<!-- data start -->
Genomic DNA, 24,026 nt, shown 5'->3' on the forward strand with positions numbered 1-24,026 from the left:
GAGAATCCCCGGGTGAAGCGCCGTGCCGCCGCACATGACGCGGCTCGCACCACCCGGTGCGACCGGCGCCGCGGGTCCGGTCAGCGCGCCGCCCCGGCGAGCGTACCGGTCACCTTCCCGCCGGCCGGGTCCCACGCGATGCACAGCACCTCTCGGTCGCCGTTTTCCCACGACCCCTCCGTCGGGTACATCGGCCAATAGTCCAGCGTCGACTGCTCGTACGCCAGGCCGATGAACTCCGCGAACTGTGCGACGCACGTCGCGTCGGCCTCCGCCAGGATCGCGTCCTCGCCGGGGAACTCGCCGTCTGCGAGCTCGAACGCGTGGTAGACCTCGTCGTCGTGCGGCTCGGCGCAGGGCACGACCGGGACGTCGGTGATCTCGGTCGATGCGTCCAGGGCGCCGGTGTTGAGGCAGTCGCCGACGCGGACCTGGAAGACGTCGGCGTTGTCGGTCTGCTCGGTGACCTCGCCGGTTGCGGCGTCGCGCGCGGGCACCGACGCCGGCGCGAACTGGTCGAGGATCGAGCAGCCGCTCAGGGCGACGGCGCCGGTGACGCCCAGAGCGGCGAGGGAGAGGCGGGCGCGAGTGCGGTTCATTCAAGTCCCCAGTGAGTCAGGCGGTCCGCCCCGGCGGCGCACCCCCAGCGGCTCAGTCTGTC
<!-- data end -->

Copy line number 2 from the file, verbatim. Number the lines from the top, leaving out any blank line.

GAGAATCCCCGGGTGAAGCGCCGTGCCGCCGCACATGACGCGGCTCGCACCACCCGGTGCGACCGGCGCCGCGGGTCCGGTCAGCGCGCCGCCCCGGCGAGCGTACCGGTCACCTTCCCGCCGGCCGGGTCCCACGCGATGCACAGCACCTCTCGGTCGCCGTTTTCCCACGACCCCTCCGTCGGGTACATCGGCCAATAGTCCAGCGTCGACTGCTCGTACGCCAGGCCGATGAACTCCGCGAACTGTGCGACGCACGTCGCGTCGGCCTCCGCCAGGATCGCGTCCTCGCCGGGGAACTCGCCGTCTGCGAGCTCGAACGCGTGGTAGACCTCGTCGTCGTGCGGCTCGGCGCAGGGCACGACCGGGACGTCGGTGATCTCGGTCGATGCGTCCAGGGCGCCGGTGTTGAGGCAGTCGCCGACGCGGACCTGGAAGACGTCGGCGTTGTCGGTCTGCTCGGTGACCTCGCCGGTTGCGGCGTCGCGCGCGGGCACCGACGCCGGCGCGAACTGGTCGAGGATCGAGCAGCCGCTCAGGGCGACGGCGCCGGTGACGCCCAGAGCGGCGAGGGAGAGGCGGGCGCGAGTGCGGTTCATTCAAGTCCCCAGTGAGTCAGGCGGTCCGCCCCGGCGGCGCACCCCCAGCGGCTCAGTCTGTC